The Streets of Mumbai aka Bombay

Margaret Deefholts

If the streets of any city can be said to reflect its character, then Bombay would win hands down as the most clamorous and colourful metropolis in the world. Nothing can compare to the relentless turmoil of a city with a population of more than eighteen million, give or take a few hundred thousand transients who fall through the mesh of official statistics. Coarse, gritty, at times horrifying, it is a city where the extraordinary becomes the commonplace, and the commonplace no longer exists except as a paradox.

Bombay-ites are wryly amused when visitors are stunned into disbelief at the swarms of commuters who swarm the city sidewalks each morning. They look nonplussed when asked about the thousands of destitute living in tin and tar shacks along the footpaths, who eat, sleep, procreate, excrete, bathe, beg, steal, haggle, weep and dance on the pavements. They wag their heads in agreement that the sidewalks are all but impossible to walk on because they are crammed with unlicensed vendors' stalls, stray cows, mendicants and vagrants. “Well of course,” they shrug. “That's Bombay . Humid, congested, filthy and noisy. It's always been that way and nothing and nobody is ever going to change it.”

It hasn't always been that way, of course. Although hard to believe, Bombay — now called by its original name of Mumbai—was once just a group of fishing villages on a cluster of swampy islands. In 1661 it was transferred from the Portuguese to the British as part of Catherine of Braganza's dowry when she married King Charles II. Today it is the sub-continent's most industrialised city, with a veneer of sophistication overlying a seamy underside of poverty and crime. It boasts the largest and glitziest film industry in the world and it has the dubious distinction of being home to Dharavi, a huddle of tin and tar shacks situated on a stretch of stinking marshland—inarguably the worst slum in Asia.

The city built along the west coast of the Indian peninsula is elongated and runs north-south. The original islands have been fused by extensive land reclamation, and although these areas are still called “causeways”it would require a considerable stretch of imagination to see them as once being part of the surrounding ocean. They are heavily built up and thickly populated.

At the south end lies “Colaba Causeway” a busy road, flanked by commercial establishments, restaurants and shops. Fabrics—shimmering silk, gold-thread encrusted brocade and dazzling printed cottons—is sold by the metre. The shops' tailors will whip up made-to-measure garments within a matter of hours. Further along are shops with mezzanine upper floors where helpers scurry around pulling shoe boxes from stock. These are stacked, sometimes as many as six deep, and hurled down to salesmen who grab them intact in mid-air. No records exist of unwary customers who have been brained insensible by these missiles.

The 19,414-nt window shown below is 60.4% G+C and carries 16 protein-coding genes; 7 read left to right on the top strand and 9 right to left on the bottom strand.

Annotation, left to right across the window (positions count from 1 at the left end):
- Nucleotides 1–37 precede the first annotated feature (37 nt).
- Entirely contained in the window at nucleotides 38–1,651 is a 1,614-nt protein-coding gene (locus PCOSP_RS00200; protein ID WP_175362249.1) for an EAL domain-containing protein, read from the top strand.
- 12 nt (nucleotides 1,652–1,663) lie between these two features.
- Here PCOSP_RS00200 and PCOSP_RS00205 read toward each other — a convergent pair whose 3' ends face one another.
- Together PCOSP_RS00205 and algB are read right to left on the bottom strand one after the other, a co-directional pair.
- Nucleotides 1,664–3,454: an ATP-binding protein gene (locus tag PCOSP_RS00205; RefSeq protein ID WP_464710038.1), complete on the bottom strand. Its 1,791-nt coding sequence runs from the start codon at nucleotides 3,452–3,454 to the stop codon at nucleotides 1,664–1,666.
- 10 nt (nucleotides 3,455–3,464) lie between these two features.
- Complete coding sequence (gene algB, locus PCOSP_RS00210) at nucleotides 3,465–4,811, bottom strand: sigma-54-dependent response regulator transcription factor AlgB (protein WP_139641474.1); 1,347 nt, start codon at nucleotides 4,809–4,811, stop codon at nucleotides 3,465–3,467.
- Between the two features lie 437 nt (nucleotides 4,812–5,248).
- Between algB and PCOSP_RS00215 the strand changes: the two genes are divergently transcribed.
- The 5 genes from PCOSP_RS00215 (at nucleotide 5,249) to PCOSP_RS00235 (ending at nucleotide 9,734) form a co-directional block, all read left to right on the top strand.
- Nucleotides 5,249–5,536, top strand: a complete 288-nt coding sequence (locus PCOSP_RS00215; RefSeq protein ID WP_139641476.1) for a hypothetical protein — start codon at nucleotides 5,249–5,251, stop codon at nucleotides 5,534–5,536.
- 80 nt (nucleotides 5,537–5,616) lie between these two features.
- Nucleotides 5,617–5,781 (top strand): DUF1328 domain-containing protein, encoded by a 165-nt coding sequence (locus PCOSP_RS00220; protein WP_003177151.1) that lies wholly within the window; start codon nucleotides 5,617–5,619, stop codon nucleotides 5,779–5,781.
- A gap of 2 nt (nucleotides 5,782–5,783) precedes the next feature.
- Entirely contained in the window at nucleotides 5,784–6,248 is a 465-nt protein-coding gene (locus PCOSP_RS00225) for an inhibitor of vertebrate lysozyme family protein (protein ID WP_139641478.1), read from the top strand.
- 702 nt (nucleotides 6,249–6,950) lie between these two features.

Colaba Causeway's pavements are too narrow and uneven to accommodate shanty-dwellings, but even so pedestrians squeeze by vendors' trolleys stacked with imitation jewellery or ready-made garments, sellers of cold drinks and peanuts and itinerant pedlars who dangle hideously gaudy trinkets and plastic toys at passersby. It has its quota of beggars too, and accommodating one of them will cause a shoal of others to materialize within seconds. To move beyond the forest of outstretched palms is to run the gauntlet between conscience and expediency—while satisfying neither.

East of Colaba Causeway, and running parallel to it is the road flanking the harbour. It leads to the Gateway to India , a massive arch erected in 1911 to celebrate the visit of George V and his consort Queen Mary. To the left is the Taj Mahal Hotel. Step inside and you are abruptly juxtaposed into a world of monied elegance. But on the street, snake charmers and street acrobats vie for tourist dollars, and in the shadow of the archway, some of the city's homeless cook their humble afternoon meals on kerosene stoves. Beyond the sea wall, the ocean glints steely-blue under a merciless noon-day sun.

Moving further north to Flora Fountain (also known as Hutatma Chowk) is to be at the hub of the downtown city scene. The traffic is chaotic, and incredibly the sidewalks are even worse. Yet, flanking the melee of people, the blare of car horns and the raucous calls of hawkers, are dignified stone buildings, built at the heyday of Empire, which house some of the city's most prestigous business establishments. Broad streets run like spokes of a wheel from Hutatma Chowk; one runs westward to Churchgate and from thence westward to the sweep of Marine Drive , another goes north towards the Gothic edifice of Victoria Terminus station.

Churchgate station and Victoria Terminus station funnel commuter trains into the city and they are the setting for an activity that is unique to Bombay 's life-style. Every working day around noon eighty or more men, wearing peaked white caps, fan out from both stations, pushing ahead of them enormous wooden trolleys each stacked with roughly sixty metal containers. These are the dabba-wallahs of Bombay , and they deliver hot, home cooked meals to their clients at offices throughout the city centre. The tiffin carriers (or dabbas) are insulated cylindrical metal containers with compartments holding rice, vegetables, lentils and desert, and have been collected three hours earlier from suburban households spread across a radius of fifty or more miles. These are loaded onto local trains, by the first set of coolies. The tiffin-carriers will be winnowed and sorted out for various destinations at one or more exchange stations en-route. The man at the end of the delivery line, could be the third or fourth handler in the web, and the astonishing thing is that neither he, nor any of the other coolies know how to read or write. A hieroglyphic code of dots and dashes painted onto the containers tell the handlers all they need to know about each containers destination and origin. After the lunch hour is over, the whole process is reversed, and the empty tiffin-carrier is delivered back to the house by late afternoon. For most office workers—particularly caste-conscious Hindus - paying around ten thousand rupees (about $200) per month for a home-cooked lunch, is cheaper and infinitely preferable to a restaurant meal.